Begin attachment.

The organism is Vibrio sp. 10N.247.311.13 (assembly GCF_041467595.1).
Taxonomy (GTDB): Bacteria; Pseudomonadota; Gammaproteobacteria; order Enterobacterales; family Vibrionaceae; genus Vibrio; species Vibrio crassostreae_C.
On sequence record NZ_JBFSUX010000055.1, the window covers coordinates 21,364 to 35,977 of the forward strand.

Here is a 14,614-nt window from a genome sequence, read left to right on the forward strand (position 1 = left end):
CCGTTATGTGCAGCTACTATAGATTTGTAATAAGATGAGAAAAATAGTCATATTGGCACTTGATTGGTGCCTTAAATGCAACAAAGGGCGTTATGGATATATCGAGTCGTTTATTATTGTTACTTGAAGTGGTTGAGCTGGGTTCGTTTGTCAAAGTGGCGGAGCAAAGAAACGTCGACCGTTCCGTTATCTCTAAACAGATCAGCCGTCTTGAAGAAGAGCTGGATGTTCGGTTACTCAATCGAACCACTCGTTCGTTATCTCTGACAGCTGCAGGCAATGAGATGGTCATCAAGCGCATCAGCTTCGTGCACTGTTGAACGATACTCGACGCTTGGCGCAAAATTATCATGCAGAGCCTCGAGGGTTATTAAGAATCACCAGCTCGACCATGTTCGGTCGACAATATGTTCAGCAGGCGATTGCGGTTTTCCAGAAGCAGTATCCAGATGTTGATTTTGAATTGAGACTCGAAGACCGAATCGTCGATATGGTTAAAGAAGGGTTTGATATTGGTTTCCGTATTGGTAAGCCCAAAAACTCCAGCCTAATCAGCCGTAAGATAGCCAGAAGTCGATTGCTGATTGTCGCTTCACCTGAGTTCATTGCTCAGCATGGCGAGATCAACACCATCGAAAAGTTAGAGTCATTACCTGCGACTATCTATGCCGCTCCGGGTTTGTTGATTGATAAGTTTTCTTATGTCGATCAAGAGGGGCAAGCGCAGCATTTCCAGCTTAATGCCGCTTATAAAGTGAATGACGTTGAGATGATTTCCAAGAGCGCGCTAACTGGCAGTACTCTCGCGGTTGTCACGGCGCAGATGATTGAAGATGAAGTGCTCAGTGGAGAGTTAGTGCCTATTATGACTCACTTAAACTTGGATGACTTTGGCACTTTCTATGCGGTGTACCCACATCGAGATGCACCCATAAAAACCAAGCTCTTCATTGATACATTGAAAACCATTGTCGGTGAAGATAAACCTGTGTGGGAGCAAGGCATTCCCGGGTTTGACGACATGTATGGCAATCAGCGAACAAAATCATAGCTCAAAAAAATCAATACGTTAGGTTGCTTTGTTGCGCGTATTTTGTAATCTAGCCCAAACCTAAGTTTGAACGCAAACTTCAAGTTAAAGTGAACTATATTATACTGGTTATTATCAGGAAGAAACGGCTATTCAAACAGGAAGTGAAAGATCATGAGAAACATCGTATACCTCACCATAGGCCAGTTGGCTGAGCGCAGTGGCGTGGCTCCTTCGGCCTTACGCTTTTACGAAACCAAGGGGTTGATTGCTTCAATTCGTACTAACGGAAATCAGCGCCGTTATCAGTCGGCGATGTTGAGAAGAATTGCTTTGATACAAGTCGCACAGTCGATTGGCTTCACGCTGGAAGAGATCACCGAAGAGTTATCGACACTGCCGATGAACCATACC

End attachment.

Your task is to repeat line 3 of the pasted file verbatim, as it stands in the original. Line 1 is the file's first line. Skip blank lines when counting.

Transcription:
On sequence record NZ_JBFSUX010000055.1, the window covers coordinates 21,364 to 35,977 of the forward strand.